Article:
A newly developed vision device for patients with tunnel vision may improve their ability to visualize their surroundings, according to a study in Septembers Investigative Ophthalmology & Visual Sciences.

The device combines a tiny camera, pocket-sized computer and transparent computer display on a pair of spectacles. The wearer can view detailed visual information through the transparent display while also viewing a superimposed minified outline version of a wider visual field.

The diminutive computer-video system provides updated outline information 30 times per second so that when a patient becomes aware of a potential obstacle or interesting object in the superimposed outline image, she can move her head and eyes to look directly at the object through the display.

The device is the brainchild of Eli Peli, M.D., senior scientist at Schepens Eye Research Institute and professor of ophthalmology at Harvard Medical School. To evaluate its effectiveness in helping people with tunnel vision when searching for objects, he conducted a study on 12 tunnel vision patients who had an hour of training on the device. These patients were then asked to search for targets outside their residual visual fields on a blank background under three cue conditions: contour cues provided by the device, auditory cues and no cues. The researchers found that patients showed significant improvements in directness of search path when the contour or auditory cues were provided. They also found a significant reduction in search time (average 22%) in patients with a visual field wider than 10.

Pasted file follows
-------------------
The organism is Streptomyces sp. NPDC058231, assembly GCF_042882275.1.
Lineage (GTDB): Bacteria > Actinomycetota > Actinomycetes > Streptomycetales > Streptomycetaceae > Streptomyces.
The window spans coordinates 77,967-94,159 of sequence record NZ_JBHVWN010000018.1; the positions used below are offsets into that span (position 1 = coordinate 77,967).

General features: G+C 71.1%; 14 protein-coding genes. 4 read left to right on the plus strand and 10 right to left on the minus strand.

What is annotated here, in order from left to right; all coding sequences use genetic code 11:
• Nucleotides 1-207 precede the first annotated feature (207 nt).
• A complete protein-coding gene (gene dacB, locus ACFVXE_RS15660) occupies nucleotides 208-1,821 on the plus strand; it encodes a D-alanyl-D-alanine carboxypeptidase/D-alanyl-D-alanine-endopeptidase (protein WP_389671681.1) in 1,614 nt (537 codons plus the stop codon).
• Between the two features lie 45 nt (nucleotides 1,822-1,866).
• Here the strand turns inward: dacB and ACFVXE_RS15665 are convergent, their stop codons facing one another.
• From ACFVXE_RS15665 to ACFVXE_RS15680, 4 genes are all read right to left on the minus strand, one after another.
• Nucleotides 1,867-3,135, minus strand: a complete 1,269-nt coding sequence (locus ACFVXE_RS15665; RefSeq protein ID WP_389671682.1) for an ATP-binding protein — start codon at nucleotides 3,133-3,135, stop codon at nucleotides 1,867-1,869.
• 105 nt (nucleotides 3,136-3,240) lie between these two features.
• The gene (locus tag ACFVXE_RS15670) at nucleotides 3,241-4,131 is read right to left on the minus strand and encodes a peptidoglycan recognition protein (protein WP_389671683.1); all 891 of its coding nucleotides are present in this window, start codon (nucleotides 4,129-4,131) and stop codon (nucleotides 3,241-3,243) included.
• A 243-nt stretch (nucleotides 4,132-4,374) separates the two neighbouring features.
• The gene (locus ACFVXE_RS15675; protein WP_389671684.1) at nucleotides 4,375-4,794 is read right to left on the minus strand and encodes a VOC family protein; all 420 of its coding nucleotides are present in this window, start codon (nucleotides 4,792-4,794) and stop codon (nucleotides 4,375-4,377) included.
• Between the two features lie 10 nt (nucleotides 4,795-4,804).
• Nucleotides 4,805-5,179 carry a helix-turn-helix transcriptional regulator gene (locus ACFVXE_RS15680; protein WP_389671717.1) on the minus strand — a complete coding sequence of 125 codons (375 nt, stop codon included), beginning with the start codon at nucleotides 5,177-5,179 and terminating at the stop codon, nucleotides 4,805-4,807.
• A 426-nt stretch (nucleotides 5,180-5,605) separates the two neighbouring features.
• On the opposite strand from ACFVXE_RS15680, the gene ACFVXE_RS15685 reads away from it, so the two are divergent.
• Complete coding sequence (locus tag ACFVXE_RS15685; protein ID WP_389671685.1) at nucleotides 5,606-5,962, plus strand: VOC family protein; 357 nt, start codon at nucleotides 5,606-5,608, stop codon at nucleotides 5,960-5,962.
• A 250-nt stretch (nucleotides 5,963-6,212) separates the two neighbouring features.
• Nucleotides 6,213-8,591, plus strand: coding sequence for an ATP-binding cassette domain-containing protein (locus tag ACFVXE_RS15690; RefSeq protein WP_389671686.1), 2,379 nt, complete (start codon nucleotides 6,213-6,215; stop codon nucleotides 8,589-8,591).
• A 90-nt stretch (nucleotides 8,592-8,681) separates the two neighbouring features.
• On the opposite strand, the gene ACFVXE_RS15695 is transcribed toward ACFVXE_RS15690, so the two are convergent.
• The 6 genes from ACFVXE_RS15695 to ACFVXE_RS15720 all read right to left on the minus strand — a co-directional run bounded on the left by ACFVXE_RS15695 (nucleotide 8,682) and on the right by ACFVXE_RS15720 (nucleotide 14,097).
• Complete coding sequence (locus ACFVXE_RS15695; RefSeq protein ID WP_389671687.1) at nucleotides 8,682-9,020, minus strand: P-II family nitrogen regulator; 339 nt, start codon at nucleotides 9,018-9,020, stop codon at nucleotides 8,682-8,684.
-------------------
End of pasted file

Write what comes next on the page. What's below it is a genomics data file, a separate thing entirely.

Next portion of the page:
The performances of patients could be improved furtherwith additional trainingeven for those with smaller visual fields. The search directness was improved for all subjects, which means they were not searching aimlessly, as they did without the device, says Gang Luo, Ph.D., lead author of the study. However, the speed of head and eye movements was reduced when patients used the yet unfamiliar device. We believe that a few days of training would improve their speed and thus increase their search abilities dramatically.

The researchers next move: to test the usefulness of the device when used by tunnel vision patients in their homes and during outdoor activities.


Luo G, Peli E. Use of an augmented-vision device for visual search by patients with tunnel vision. Invest Ophthalmol Vis Sci 2006 Sep;47(9):4152-9.

Vol. No: 143:10Issue: 10/15/2006